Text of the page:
She's begun to associate him with the color of the sky and the smell of herbal tea. Glasses, too, and short blond hair in disarray all are him in her mind. Not round glasses though; black, rectangular, modern glasses are his sort of style. He's always in some form of rumpled undress, like he honestly couldn't pay enough attention to get dressed properly in the mornings.
Everything about him, even the idiocy, is endearing to her. She can never take him seriously, which she knows irks him to some extent. But she's never unkind, not on purpose, and she feels like he understands the problem of saying things you don't mean without thinking first. He does it, too, although it never visibly bothers her as much as it does him.
He's so easy to influence, too - a few words here and there and he's strutting about like a pigeon with its feathers fluffed. She doesn't need to say much to get him going, because he still can't quite believe that there's someone out there who isn't leading him on (at least he hopes she isn't) and he's unsure as to how long this fascination will last, so he intends to make the best of it. A little unhealthy, sure, but Wheatley can't bring himself to care because she actually listens, and it's wonderful.
At this point he doesn't doubt she could make him jump through hoops if she wanted, which only makes it all the better when she doesn't. Most people who listen to him tend to want something from him, but she's got no rhyme or reason and she sticks around, he thinks, because he's willing to put up with her if she does the same to him.
After a few weeks and after they're what could be considered friends (a development that surprised both parties), she's much more comfortable with him now and she asks a lot more questions than she did when they started. He, too, doesn't feel like he has to think so much before he says something because he doesn't really fear being judged anymore, not by her. She's possibly the least judgmental person he knows and she can take any topic he throws at her in stride.
It's nice, this mutual friendship thing. Wheatley thinks he could get used to this.
"Why are people so stupid, Wheatley?"
He nearly chokes on his water because he hadn't heard her come up beside him, and he struggles to swallow the liquid before he spits it up all over his front. It burns as it goes down the wrong pipe and he splutters and coughs for a few minutes, eyes watering. The fear of actually dying here, in this moment, passes across his mind before he manages to drag in a ragged breath, then another, and the coughing subsides until he's left with slightly rough breathing and embarrassment sufficient to fill several bathtubs.
"Sorry, what?" is his intelligent response.
She purses her lips, folding her arms around her ribs. She isn't happy; that is her 'I am not happy as of this moment' stance and he can recognize it a mile away at this point. She doesn't employ it often but when she does it's always for a good reason. She repeats her question.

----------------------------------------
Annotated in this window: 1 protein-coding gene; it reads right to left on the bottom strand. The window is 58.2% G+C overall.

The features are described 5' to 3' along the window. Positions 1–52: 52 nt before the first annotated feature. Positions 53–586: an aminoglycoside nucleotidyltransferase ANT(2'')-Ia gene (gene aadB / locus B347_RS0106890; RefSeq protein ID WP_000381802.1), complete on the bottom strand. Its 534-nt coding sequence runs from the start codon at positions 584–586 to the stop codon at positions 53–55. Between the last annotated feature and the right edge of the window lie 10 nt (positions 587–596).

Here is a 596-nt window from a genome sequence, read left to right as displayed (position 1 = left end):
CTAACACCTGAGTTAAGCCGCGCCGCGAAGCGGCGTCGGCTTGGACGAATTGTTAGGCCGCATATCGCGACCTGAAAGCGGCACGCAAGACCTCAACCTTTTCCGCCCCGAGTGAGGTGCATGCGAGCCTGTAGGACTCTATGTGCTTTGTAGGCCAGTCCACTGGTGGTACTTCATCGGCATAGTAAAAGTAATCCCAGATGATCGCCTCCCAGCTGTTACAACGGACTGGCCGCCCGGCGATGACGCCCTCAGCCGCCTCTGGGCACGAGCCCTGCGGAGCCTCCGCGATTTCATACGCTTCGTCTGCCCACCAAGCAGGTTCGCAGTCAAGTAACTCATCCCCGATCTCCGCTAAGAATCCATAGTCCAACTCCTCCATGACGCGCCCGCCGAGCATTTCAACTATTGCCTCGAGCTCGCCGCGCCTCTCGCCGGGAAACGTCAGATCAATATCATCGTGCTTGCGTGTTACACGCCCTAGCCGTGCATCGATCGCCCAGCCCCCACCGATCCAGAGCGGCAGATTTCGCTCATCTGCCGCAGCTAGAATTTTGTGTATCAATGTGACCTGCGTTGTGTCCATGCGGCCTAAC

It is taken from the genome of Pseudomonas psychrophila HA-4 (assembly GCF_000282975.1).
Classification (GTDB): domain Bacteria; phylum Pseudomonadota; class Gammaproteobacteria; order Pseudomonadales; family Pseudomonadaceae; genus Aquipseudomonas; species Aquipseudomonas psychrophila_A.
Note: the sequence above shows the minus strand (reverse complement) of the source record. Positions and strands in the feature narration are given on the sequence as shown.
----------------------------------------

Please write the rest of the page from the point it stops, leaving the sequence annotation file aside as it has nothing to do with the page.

He begins to panic. Is this a segue into the topic of his own stupidity? Has she finally grown tired of him? What had he done wrong?
"Oh, well." Wheatley flounders. "There are, uh, a-a number of reasons why people could be... less intelligent, than others. Um... Education! That's one, yes, a bad education growing up. And laziness, you know, not studying in school and the like." He fiddles with his hands as he speaks, nearly sweating under his collar because a part of him knew this sort of thing was inevitable, it always happens at one point or another, but it's too soon, isn't it? It feels too soon to him. "Oh, also, trauma, possibly. Or some sort of brain damage or - or..."
His voice dwindles as the feeling of giving up overwhelms him. He can't delay this forever by chattering on, although a very large part of him desperately wants to.
He grimaces in an uneasy attempt at a smile, and his voice is small. "Just who are we talking about, here?"
"No one. Everyone. I don't know, people in general." She grimaces, oblivious, as always, to his discomfort, to his mixed relief and irk. "We had a particularly... special test subject in today. He didn't comprehend the concept of putting the cube on the button." She places a hand over her face like she can see the man before her now and she's extremely embarrassed on his behalf. "He kept on standing on the button and waiting until the doors opened before rushing for it..."
"...Oh." Wheatley feels some of his panic subside. The topic hasn't shifted to him yet, anyways. "Didn't you give him hints? You're allowed to do that, aren't you? Hint-giving?"
"We spelled it out for him without explicitly stating it, which would of course render the test a moot point, but he didn't feel inclined to listen. He opposes positions of authority, apparently, kept on shouting up at us that he would do it his way and 'break the system'."
"So what happened?"